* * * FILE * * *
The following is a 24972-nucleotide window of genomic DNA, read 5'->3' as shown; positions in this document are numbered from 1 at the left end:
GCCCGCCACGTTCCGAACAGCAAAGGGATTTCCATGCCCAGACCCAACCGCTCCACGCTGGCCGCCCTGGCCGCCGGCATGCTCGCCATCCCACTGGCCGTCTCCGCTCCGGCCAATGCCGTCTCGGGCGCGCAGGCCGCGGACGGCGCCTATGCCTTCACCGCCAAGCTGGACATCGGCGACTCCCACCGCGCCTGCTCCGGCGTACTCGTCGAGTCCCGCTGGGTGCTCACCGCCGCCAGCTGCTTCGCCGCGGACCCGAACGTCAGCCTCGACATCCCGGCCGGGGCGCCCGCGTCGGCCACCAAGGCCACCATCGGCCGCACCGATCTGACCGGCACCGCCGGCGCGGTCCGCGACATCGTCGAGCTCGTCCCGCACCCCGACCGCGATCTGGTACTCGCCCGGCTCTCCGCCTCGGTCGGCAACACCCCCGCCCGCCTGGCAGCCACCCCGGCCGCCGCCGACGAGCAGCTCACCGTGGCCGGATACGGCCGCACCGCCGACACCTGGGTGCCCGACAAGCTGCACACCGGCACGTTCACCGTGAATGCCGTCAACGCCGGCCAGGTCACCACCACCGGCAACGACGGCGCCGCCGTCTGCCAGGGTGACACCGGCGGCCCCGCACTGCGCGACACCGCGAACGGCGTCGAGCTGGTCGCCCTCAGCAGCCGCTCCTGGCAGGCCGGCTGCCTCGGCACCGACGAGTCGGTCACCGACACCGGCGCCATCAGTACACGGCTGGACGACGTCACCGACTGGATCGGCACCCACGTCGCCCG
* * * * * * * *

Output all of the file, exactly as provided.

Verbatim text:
The following is a 24972-nucleotide window of genomic DNA, read 5'->3' as shown; positions in this document are numbered from 1 at the left end:
GCCCGCCACGTTCCGAACAGCAAAGGGATTTCCATGCCCAGACCCAACCGCTCCACGCTGGCCGCCCTGGCCGCCGGCATGCTCGCCATCCCACTGGCCGTCTCCGCTCCGGCCAATGCCGTCTCGGGCGCGCAGGCCGCGGACGGCGCCTATGCCTTCACCGCCAAGCTGGACATCGGCGACTCCCACCGCGCCTGCTCCGGCGTACTCGTCGAGTCCCGCTGGGTGCTCACCGCCGCCAGCTGCTTCGCCGCGGACCCGAACGTCAGCCTCGACATCCCGGCCGGGGCGCCCGCGTCGGCCACCAAGGCCACCATCGGCCGCACCGATCTGACCGGCACCGCCGGCGCGGTCCGCGACATCGTCGAGCTCGTCCCGCACCCCGACCGCGATCTGGTACTCGCCCGGCTCTCCGCCTCGGTCGGCAACACCCCCGCCCGCCTGGCAGCCACCCCGGCCGCCGCCGACGAGCAGCTCACCGTGGCCGGATACGGCCGCACCGCCGACACCTGGGTGCCCGACAAGCTGCACACCGGCACGTTCACCGTGAATGCCGTCAACGCCGGCCAGGTCACCACCACCGGCAACGACGGCGCCGCCGTCTGCCAGGGTGACACCGGCGGCCCCGCACTGCGCGACACCGCGAACGGCGTCGAGCTGGTCGCCCTCAGCAGCCGCTCCTGGCAGGCCGGCTGCCTCGGCACCGACGAGTCGGTCACCGACACCGGCGCCATCAGTACACGGCTGGACGACGTCACCGACTGGATCGGCACCCACGTCGCCCG